Thursday, March 5, 2009

Garage and hellebores

Today we mainly worked on the garage. There's still a good bit of work to do - my husband spent a while fixing holes in the roof today. Yesterday, when I took a load of stuff to the tip (real rubbish, containers that mice had eaten through) I was as ever amazed by what people were throwing away. This time I snaffled two perfect children's size wooden chairs, which I intend to put some wood preserver on and tuck in a hidden corner of the garden. A bit naff I know, but to my mind they'll look very sweet. It's nooks and crannies like that which really appeal to me in other people's gardens too.

Yesterday I also put 3 sweet peas in a very large pot, in good compost, to keep in the conservatory. I wonder how soon these will flower? It faces south-west. They're about 6 inches tall now. My mother-in-law is visiting in early May and loves sweet peas, but I suspect that's a bit of a tall order.

This afternoon I potted up properly some hellebore seedlings from the front. Maybe I could swap them with someone at some stage.

Tomorrow will be a big day in the garden. Sun is forecast, and they've been a lot more accurate in the last couple of weeks. I intend to go all out to finish the last bed, which is big and a right mess, and if there's any time left, tidy up the patio a bit too, which will be a much smaller job. But we have friends over for dinner and need to do our weekly shop too. I'm really looking forward to getting out there, have the alarm already set for 7 (my husband, an owl to my lark, wouldn't thank me for setting it any earlier).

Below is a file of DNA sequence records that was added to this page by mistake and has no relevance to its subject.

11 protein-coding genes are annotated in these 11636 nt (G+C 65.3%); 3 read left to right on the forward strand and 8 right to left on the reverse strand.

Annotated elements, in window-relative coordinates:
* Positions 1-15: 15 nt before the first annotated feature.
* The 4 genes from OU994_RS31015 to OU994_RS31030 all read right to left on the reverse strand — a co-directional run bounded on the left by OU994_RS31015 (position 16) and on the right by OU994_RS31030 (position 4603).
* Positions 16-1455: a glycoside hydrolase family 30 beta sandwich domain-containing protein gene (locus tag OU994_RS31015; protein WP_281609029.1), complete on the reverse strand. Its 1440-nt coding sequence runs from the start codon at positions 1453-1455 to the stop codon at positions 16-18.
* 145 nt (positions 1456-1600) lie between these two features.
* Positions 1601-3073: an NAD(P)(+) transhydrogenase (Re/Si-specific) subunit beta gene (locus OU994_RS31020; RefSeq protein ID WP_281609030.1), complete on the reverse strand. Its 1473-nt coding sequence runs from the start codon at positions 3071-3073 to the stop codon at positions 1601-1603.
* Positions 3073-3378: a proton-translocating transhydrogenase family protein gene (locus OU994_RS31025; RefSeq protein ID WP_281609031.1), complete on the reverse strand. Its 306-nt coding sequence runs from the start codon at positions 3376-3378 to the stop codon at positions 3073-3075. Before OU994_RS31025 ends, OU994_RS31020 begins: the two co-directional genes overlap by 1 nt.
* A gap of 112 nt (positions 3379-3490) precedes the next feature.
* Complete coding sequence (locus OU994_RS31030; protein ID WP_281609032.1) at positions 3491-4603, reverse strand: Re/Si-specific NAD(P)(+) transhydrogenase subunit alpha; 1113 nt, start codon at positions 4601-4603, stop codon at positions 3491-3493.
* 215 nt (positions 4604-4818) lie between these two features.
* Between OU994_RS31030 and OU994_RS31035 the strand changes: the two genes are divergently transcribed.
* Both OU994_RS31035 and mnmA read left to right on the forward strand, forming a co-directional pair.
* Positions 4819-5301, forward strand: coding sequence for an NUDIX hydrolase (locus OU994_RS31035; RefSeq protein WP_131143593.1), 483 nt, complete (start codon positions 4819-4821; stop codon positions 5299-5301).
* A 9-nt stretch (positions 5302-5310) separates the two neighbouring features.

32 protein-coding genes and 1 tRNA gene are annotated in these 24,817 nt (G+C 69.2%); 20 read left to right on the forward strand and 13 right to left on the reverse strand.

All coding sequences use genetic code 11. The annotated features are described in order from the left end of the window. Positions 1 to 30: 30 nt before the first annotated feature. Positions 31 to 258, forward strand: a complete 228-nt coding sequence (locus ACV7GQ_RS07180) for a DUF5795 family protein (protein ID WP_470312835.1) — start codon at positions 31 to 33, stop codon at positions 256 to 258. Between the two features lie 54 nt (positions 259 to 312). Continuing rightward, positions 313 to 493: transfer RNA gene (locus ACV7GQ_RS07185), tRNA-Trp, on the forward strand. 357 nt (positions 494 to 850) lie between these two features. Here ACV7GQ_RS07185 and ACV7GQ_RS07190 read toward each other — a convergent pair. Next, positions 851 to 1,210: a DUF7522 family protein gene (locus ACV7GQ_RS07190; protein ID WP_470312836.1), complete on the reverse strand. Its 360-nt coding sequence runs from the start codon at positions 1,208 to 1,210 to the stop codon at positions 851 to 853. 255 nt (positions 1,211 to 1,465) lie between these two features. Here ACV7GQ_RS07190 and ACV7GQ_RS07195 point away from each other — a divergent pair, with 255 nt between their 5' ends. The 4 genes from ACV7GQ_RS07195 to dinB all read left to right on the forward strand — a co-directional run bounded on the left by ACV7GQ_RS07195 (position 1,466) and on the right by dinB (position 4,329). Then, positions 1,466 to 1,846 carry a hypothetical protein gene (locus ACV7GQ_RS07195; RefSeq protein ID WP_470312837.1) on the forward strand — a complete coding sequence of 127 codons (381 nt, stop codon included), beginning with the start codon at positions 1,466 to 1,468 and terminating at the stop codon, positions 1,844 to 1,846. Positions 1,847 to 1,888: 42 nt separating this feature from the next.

1. Lucky you to have hellebore seedlings. What a treat!

  2. Yes! Even better was seeing so many growing wild on walks at this time of year with my parents, who live in the foothills of the Pyrenees. I know we have hellebores in England, but I haven't managed to make the native one last with me.

  3. I agree with Tina, and I look forward to updates on how they do. Can I be cheeky and put my name forward for a swap ? I have just started buying hellebores for my garden and am now the proud owner of two, I was a bit concerned that they are poisonous. I know lots of plants are. Are they easy to grow from seed?

  4. Thanks for popping by for a virtual tour of VanDusen. I am amazed to see many hellebore seedlings now appearing in my garden. I really wouldn't expect them to do well in this summer-dry micro-climate, but they seem to have at last established... after a good 8 years or so since I transplanted babies from a friend's garden down the street. p.s. you inspired me to add books, etc. to my profile!

  5. Maureen - I'd be delighted, but be warned that the thing is with hellebores that they are promiscuous so-and-so's, and their offspring can vary hugely.

    Alice, you have made my day: any inspiration I can supply re books is good! Although each time I look at that list, I think, hmmmm, maybe just a *tad* pretentious...


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